WARNING: This article contains SPOILERS for Captain America #16 & Secret Empire #0
Captain America may have take over the world, but he's never seemed more of a failure in the eyes of some Marvel Comics readers and fans. That's the risk you take when you become a Hydra soldier helping Nazis win World War II, and survive into the modern Marvel age to betray every one of your allies. Needless to say, Cap's Secret Empire has come at a price. And for those at Marvel Comics, the story twists that led to here have brought with it some serious scorn, criticism, and outright hate. Hate of the "death threat" variety.
The editors at Marvel and Captain America: Steve Rogers writer Nick Spencer knew this story would bring the fans out in full, offended force - ending the very first issue with Steve admitted he was loyal to his lifelong enemy, Hydra. But as the story continued, revealing Steve Rogers was never the hero fans thought, and seeing him kill beloved Marvel heroes, things turned sour. The decision to present Cap's Secret Empire as a fascist victory only heightened the passion among the harshest critics, with Spencer and his higher-ups having to clarify that they are not, themselves, Nazis. That Marvel Comics does not support the kind of fascism Captain America now pursues, and that the story will eventually make that obvious.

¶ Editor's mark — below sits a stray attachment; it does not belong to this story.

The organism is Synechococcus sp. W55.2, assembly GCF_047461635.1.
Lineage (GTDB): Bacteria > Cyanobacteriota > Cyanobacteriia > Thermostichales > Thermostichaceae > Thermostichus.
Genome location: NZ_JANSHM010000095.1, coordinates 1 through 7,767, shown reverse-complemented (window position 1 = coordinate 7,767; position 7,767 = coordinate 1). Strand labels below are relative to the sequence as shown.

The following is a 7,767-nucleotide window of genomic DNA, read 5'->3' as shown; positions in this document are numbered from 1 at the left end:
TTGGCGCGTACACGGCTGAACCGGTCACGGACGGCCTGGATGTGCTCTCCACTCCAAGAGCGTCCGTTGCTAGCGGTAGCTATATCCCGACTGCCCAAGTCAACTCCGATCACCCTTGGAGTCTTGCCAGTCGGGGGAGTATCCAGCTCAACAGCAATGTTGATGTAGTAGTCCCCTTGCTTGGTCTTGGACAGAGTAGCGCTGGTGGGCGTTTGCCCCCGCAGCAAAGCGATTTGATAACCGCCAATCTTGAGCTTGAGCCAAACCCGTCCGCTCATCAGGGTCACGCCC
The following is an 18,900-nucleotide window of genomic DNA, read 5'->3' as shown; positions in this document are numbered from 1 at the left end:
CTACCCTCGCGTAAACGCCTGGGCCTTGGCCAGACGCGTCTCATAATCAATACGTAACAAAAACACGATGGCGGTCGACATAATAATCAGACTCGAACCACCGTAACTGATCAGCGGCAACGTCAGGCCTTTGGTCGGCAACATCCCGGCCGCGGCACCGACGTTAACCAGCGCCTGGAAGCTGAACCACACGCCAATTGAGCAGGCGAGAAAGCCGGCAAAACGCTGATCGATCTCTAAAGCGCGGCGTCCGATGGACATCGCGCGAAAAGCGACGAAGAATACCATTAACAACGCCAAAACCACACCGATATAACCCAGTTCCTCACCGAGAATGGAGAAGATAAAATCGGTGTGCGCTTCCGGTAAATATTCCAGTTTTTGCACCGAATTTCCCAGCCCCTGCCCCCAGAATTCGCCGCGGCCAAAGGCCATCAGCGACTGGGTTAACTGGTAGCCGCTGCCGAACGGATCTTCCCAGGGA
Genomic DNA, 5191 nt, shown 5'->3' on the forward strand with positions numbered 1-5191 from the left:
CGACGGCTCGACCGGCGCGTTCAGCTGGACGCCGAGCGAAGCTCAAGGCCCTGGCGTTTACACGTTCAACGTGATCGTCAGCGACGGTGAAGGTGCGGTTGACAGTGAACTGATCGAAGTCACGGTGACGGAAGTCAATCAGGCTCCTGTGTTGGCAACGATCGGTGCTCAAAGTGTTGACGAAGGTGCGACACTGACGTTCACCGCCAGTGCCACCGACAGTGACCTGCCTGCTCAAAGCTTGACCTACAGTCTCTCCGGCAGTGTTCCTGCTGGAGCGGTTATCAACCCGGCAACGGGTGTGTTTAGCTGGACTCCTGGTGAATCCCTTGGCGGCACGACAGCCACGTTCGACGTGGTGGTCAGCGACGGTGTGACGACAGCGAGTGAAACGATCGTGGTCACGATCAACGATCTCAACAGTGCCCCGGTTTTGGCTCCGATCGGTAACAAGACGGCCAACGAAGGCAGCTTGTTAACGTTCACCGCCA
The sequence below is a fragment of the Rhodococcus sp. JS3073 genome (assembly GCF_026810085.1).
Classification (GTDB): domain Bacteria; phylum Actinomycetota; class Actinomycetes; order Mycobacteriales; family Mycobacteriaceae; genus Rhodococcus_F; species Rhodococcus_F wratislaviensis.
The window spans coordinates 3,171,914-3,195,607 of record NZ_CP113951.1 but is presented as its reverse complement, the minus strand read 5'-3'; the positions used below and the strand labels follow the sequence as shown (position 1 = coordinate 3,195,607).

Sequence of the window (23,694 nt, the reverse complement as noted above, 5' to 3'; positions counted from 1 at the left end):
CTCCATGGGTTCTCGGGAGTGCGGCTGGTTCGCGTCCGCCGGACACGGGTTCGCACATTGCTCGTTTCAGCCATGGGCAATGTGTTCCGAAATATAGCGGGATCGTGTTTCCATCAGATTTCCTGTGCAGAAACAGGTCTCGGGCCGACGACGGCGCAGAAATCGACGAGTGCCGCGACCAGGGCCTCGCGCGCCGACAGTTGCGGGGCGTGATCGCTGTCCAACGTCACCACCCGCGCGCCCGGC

Since everyone in this debate is having a particularly difficult time seeing things from another's point of view, we're hoping to offer a bit of clarity. Marvel fans may absolutely despise Spencer's story, and the damage it has done to the hero... but claiming it's somehow endorsing Cap's fascism or politics at the same time is a hard sell.
The Fact: Captain America is a Villain
The fans hoping to one day see the villainy of Steve Rogers and his Hydra indoctrination exposed as mere trickery have been disappointed already. Yes, Red Skull used a Cosmic Cube to rewrite the fabric of reality to make Steve Rogers loyal to the cause - but the crimson villain was only setting reality right, since Steve's true beginnings had been with Hydra. It was Allied interference that made him forget his true loyalties, and his willingness to deceive American intelligence to help the Axis powers win the war. His belief in strength, resolve, and fierce sacrifice for the Hydra cause was twisted into something else... some kind of weakness. Weakness in the sense that he 'fought the good fight' even if that meant prolonging suffering, ignoring hard truths, and vilifying those who sought to do the hard thing for the greater good.